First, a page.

The recent news that the seven millionth Apple Watch has been sold raises critical questions for the smart watch community – and the wearable consumer device community more generally, writes Saverio Romeo, principal analyst at Beecham Research. Apple has shown once again that taking a multidisciplinary view of consumer products is key to transforming a nice piece of technology into a lifestyle item and that that ethos is at the heart of Apple. It is difficult to move from pure engineering to add sentiment and feelings – technology meets aesthetics – and it’s in that cross-disciplinary mix that lies Apple’s competitive advantage.
That said, strong engineering design principles and profound technology know-how have also moved the world of wearable devices for enterprises into fascinating new territories. Over the last two years, many market sectors and individual organisations have looked at wearable devices – some of them with a mix of curiosity and scepticism and others with clear ideas on how those technologies can serve their strategic and operational objectives.
We at Beecham Research have also put a strong research emphasis on this area, the reason being that wearable devices are a key element in the wider Internet of Things (IoT) vision. If the IoT is aimed at creating intelligent and connected spaces, then it’s through wearable devices that humans will often engage with those spaces. And, as the transformative power of the IoT vision touches sectors such as logistics and manufacturing, we will see the presence of wearable devices enhance the roles of humans, their productivity, their creativity and the quality of their work.
By combining wearable devices with context-aware software solutions and Augmented Reality, it becomes possible to empower access to knowledge systems in complex contexts, optimise processes and achieve higher levels of remote collaboration. Head-up displays are already used in some manufacturing production systems to ensure the right job procedure; in collaborative product design and prototyping; in the remote assistance of distant specialised workers; and in surgical theatres to enable surgeons to access critical data without being distracted from their main activities. More immersive Virtual Reality (VR) displays too are finding applications in areas such as training and education in medical schools, industrial design schools and simulations for the emergency services.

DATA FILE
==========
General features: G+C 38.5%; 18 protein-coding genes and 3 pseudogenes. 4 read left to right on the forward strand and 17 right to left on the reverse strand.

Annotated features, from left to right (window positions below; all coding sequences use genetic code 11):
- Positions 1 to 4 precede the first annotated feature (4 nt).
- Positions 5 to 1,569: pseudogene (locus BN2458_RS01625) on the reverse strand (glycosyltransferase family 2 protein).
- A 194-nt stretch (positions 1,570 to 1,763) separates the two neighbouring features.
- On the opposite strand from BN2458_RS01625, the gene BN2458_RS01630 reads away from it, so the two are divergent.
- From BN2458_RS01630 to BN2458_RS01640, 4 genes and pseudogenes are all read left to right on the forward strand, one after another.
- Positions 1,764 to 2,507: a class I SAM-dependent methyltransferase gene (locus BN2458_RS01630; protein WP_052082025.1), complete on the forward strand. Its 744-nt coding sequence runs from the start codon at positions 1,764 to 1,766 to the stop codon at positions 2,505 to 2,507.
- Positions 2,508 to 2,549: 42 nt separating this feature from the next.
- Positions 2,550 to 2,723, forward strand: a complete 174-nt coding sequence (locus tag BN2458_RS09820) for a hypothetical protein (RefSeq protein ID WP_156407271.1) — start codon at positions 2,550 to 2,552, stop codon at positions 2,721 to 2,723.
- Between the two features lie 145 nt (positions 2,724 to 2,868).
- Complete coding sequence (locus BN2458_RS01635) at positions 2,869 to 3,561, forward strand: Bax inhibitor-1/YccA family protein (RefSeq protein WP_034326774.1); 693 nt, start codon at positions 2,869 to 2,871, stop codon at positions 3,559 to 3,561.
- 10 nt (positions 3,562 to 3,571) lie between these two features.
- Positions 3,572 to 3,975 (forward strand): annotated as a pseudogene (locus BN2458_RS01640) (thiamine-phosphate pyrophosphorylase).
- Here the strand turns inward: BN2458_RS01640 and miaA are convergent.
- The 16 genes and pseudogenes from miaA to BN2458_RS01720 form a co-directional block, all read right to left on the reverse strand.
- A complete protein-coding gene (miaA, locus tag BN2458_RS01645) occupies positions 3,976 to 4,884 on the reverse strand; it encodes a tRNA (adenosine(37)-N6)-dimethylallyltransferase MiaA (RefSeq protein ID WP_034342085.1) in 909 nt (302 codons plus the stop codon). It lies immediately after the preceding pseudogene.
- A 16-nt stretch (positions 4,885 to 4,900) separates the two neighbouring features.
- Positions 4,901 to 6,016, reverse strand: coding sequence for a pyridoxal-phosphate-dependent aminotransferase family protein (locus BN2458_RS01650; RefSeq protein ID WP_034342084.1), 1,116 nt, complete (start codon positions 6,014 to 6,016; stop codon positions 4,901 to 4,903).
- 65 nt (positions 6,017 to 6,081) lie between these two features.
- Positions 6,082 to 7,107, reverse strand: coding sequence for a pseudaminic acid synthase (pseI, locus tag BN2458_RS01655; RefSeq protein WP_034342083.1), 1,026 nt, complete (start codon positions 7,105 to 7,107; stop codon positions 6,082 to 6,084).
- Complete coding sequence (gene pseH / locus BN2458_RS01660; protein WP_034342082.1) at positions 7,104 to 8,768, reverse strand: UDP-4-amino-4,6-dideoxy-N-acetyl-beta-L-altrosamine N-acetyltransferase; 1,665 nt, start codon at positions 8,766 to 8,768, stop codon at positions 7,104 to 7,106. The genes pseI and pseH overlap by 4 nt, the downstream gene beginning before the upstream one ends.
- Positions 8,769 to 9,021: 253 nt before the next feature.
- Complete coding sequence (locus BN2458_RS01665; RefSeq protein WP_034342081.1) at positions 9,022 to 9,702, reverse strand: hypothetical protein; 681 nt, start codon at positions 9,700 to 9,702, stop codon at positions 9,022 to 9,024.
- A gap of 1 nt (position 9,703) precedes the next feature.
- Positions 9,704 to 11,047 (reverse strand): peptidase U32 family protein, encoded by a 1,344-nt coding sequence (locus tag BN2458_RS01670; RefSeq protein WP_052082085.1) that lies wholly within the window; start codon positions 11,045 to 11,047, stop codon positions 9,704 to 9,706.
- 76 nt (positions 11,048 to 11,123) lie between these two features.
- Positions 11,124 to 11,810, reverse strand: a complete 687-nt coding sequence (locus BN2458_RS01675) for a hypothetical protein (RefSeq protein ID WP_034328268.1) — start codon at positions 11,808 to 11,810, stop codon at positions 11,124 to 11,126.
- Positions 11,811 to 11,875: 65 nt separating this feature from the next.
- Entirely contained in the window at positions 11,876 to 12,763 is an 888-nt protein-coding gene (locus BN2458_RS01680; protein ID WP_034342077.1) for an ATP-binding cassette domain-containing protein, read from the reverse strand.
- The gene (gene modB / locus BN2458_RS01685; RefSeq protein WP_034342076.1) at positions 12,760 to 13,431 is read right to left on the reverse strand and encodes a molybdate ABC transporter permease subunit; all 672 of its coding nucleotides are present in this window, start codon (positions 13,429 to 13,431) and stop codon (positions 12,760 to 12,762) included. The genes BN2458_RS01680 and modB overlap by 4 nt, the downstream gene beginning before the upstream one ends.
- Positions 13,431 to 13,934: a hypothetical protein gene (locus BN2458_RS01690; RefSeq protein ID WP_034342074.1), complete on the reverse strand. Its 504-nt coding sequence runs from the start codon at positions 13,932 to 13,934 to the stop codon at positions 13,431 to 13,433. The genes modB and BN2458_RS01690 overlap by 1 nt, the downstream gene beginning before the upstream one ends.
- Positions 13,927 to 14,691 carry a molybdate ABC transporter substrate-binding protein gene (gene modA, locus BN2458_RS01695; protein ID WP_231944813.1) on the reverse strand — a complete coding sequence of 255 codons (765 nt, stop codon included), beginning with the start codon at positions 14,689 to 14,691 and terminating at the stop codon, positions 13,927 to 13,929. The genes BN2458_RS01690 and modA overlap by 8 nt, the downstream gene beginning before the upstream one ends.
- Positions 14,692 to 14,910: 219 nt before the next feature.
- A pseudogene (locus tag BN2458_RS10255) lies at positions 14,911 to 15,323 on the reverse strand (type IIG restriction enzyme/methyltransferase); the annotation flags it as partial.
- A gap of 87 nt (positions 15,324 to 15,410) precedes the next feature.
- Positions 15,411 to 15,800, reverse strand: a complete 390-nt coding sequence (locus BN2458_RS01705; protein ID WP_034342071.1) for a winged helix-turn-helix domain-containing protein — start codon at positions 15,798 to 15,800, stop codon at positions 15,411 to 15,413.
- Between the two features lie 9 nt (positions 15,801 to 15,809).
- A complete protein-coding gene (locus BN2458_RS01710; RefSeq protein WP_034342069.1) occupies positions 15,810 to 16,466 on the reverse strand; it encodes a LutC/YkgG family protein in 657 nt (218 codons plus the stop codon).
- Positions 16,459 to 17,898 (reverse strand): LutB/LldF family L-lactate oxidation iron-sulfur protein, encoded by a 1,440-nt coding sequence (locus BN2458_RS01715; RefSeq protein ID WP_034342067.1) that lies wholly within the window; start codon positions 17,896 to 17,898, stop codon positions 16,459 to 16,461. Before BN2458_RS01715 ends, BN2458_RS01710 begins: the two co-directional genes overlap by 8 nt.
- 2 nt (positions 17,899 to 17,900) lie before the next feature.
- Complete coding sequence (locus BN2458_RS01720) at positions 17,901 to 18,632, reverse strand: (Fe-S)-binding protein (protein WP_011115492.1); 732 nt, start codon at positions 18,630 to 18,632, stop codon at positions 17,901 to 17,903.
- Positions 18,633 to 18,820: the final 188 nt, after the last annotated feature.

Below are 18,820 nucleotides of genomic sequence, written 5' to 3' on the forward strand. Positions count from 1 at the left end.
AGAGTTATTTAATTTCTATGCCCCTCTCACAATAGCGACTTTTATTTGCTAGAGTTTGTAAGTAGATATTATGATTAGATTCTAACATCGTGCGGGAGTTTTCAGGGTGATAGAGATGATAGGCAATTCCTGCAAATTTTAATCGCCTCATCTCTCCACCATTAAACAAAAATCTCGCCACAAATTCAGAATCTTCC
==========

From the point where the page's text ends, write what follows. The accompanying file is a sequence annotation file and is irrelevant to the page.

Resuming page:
If VR displays appear futuristic in this context, the public safety and security sector has used wearable devices for some time in the shape of wearable cameras and smart glasses.
The medical sector is experiencing a unique evolution. On the clinical device side, the development of medical devices now includes advanced solutions such as ingestibles, implantables, hearables and exoskeletons. On the consumer side, the proliferation of wellness and lifestyle devices – wristbands, smartwatches and smart sports clothing – provides users with a data-centric perception of their wellbeing. The vital data measured by these devices isn’t clinical as such in nature, but is increasingly being used in patient-GP engagements to increase patients’ awareness of their health condition and encourage them to adopt best practice lifestyles.
Those are just a few examples of what’s fast becoming a very dynamic space. Wearable technology for enterprises will continue to rapidly evolve, while also touching sectors such as agriculture. Beecham Research will soon be publishing research about the B2B world of wearable technology – business operations, public safety, and medical as shown in the map – and explore how these technologies are now becoming part of many companies’ IoT strategies.
Saverio Romeo runs research in the areas of M2M, Internet of Things, wearable technologies and smart solutions for vertical sectors. During the last six years, Saverio has focused his technology and market research on the evolution of the mobile industry, primarily looking at European mobile network operators. He has done extensive research and published in areas such as mobile healthcare, smart cities, mobile and wireless innovative services, data analytics in the mobile industry, wearable technologies, smart farming and M2M/IoT in technical and market terms.